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Treating Dehydration Saves Lives During Heat Wave Reports Water and Health Researcher Sharon Kleyne
Date:7/19/2013

Grants Pass, OR (PRWEB) July 19, 2013

During a summer heat wave, reports water and health researcher Sharon Kleyne, nothing is more important in saving lives than the ability to recognize, prevent and treat dehydration. Dehydration defined as the loss of water content in the body, skin and eyes.

Sharon Kleyne is Founder of Bio-Logic Aqua Research, a water and health research and product development center. Kleyne hosts the globally syndicated Sharon Kleyne Hour Power of Water® radio show on Voice American and Apple iTunes.

According to Kleyne, dehydration affects nearly everyone, male or female, young or old, healthy or not, summer or winter, no matter where you live. Kleyne believes that all living organisms on Earth begin dehydrating at birth and that life cannot survive without adequate water. Kleyne has discovered that the best action a person can take to maintain good health is to pay attention to their personal hydration and dehydration.    

Health consequences begin to occur after a loss of only 2% of the normal body water. During a summer heat wave, such as the one currently blanketing the Eastern United States, the dehydration process is accelerated and so are the consequences.

During an extreme summer heat wave, dehydration can become very dangerous very fast. Cold and clammy skin, shortness of breath and dizziness are the earliest indicators of heat stroke. The body is losing too much water and salt, and is working overtime to cool itself. The initial life saving treatment is to get out of the sum immediately and slowly sip water until you feel better. Sunburn makes the situation worse.

When the body actually does run out of water and salt, the body temperature will rise precariously, muscles become weak and the person may become delirious or pass out. This is an extremely dangerous situation that may result in death without immediate medical treatment.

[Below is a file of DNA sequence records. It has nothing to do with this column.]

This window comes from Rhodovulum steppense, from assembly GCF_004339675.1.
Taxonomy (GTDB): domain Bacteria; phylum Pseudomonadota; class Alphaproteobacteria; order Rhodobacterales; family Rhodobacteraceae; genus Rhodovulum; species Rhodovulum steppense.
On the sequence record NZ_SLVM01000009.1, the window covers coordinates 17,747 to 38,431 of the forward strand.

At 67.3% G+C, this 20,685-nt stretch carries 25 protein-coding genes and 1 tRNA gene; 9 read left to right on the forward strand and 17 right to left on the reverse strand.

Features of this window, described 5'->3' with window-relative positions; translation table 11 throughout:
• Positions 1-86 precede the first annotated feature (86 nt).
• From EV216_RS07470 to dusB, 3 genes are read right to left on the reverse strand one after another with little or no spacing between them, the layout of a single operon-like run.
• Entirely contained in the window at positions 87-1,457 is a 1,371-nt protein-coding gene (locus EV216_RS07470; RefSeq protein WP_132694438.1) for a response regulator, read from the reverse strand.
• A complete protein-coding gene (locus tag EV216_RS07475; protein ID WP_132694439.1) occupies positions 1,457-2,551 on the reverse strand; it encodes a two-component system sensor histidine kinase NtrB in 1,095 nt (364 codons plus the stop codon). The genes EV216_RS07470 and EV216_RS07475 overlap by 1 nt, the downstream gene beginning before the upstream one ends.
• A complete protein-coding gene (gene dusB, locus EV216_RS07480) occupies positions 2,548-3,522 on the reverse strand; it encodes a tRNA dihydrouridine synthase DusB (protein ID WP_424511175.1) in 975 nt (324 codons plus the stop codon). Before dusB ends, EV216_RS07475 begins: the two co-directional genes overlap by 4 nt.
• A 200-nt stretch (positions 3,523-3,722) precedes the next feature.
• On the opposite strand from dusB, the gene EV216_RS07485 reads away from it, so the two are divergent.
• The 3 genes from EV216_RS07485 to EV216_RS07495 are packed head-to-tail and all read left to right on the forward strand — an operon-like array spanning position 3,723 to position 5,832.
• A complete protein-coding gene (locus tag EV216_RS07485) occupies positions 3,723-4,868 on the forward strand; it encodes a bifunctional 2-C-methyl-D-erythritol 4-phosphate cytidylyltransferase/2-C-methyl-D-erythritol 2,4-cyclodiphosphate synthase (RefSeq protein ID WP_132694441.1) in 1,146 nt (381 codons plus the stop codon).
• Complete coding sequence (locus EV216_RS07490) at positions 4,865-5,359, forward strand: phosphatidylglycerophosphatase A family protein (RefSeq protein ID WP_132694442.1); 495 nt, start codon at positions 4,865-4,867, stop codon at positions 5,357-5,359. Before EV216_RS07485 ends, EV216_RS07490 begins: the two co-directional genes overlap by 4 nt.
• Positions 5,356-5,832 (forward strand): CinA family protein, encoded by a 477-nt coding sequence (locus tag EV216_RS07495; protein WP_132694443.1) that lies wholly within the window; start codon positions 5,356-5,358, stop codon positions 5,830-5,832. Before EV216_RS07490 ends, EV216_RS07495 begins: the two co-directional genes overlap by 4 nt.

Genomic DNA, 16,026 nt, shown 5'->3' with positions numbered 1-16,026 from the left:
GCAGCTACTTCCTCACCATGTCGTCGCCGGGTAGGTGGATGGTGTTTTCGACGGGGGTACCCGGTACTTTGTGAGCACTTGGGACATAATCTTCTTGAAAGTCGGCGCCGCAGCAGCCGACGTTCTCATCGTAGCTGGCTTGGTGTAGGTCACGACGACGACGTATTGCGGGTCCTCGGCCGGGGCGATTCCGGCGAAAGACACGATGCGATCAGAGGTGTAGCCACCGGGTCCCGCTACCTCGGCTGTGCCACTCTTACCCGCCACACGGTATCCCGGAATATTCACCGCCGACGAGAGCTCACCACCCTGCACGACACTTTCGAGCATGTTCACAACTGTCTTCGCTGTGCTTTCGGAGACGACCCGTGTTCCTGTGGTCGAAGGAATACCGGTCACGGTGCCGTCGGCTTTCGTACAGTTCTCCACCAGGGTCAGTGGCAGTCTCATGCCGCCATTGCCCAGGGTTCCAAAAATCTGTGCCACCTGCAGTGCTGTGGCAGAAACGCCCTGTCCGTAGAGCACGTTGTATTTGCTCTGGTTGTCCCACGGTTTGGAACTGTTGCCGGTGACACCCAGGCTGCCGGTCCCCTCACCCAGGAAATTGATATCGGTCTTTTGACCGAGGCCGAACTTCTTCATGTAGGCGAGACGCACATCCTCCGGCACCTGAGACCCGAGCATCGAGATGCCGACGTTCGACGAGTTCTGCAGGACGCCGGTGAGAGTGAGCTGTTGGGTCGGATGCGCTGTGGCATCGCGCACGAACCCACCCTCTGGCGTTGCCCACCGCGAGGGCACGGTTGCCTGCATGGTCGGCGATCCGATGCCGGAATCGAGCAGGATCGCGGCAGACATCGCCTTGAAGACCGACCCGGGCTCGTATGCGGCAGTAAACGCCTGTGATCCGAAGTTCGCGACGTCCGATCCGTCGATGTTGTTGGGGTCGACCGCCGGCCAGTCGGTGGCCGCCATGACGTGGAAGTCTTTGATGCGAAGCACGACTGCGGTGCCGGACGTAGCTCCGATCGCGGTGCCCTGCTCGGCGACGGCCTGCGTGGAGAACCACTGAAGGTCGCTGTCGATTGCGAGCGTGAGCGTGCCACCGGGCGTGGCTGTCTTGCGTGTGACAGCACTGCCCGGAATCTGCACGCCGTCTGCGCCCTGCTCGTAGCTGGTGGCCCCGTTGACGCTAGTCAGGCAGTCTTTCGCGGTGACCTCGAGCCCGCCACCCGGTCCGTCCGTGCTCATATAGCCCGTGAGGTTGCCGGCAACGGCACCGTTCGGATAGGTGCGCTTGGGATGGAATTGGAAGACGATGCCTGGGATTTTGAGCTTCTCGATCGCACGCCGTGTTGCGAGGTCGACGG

Indicators of dehydration: Thirst, dry mouth, dry breathing passages, dry skin, dry and burning eyes, fatigue, perspiration, stress, loss of energy, dizziness, confusion, constipation, drop in blood pressure, loss of appetite, nausea, rapid heart rate, etc.

Prevention and treatment of dehydration during a summer heat wave: Stay out of the sun in the heat of the afternoon. Get out of the sum if you begin to burn of experience obvious dehydration indicators. Rest frequently. Drink 8 to 10 glasses of water each day, in addition to other fluids. Carry and drink water when you go outdoors. Eat “wet” foods such as apples, oranges, salad, melons, etc. Take frequent cool showers and/or soaking baths. Eat healthy foods and do not overeat. Alcohol, which is itself dehydrating, should be avoided.

For immediate hydration of skin and eyes due to summer heat, Sharon Kleyne recommends a 100% water, all-natural, pH balanced mist applied to the dry eyes, facial skin and forearms with a personal, hand-held device. The only products meeting this description are Nature’s Tears® EyeMist® and Natures Mist®, developed and bottled by Bio-Logic Aqua Research.

More dehydration tips from Sharon Kleyne: During intense heat, popsicles can be immediately helpful in cooling and hydrating the body and providing a slight energy boost. However, they contain too much refined sugar with little nutrition. The ideal popsicle would contain Gatorade – sugar and salt – rather than just sugar water. Soup is a good “water” food but cold is better than hot for summer dehydration. Large iced drinks are fantastic but pure water, or water with a slight twist of lemon, is preferable to lemonade.

The “universal dehydration antidote,” used worldwide, is 8 to 12 ounces of water with a tablespoon of sugar and a tablespoon of salt. This is also known as Gatorade.

Read the full story at http://www.prweb.com/releases/2013/7/prweb10944433.htm.


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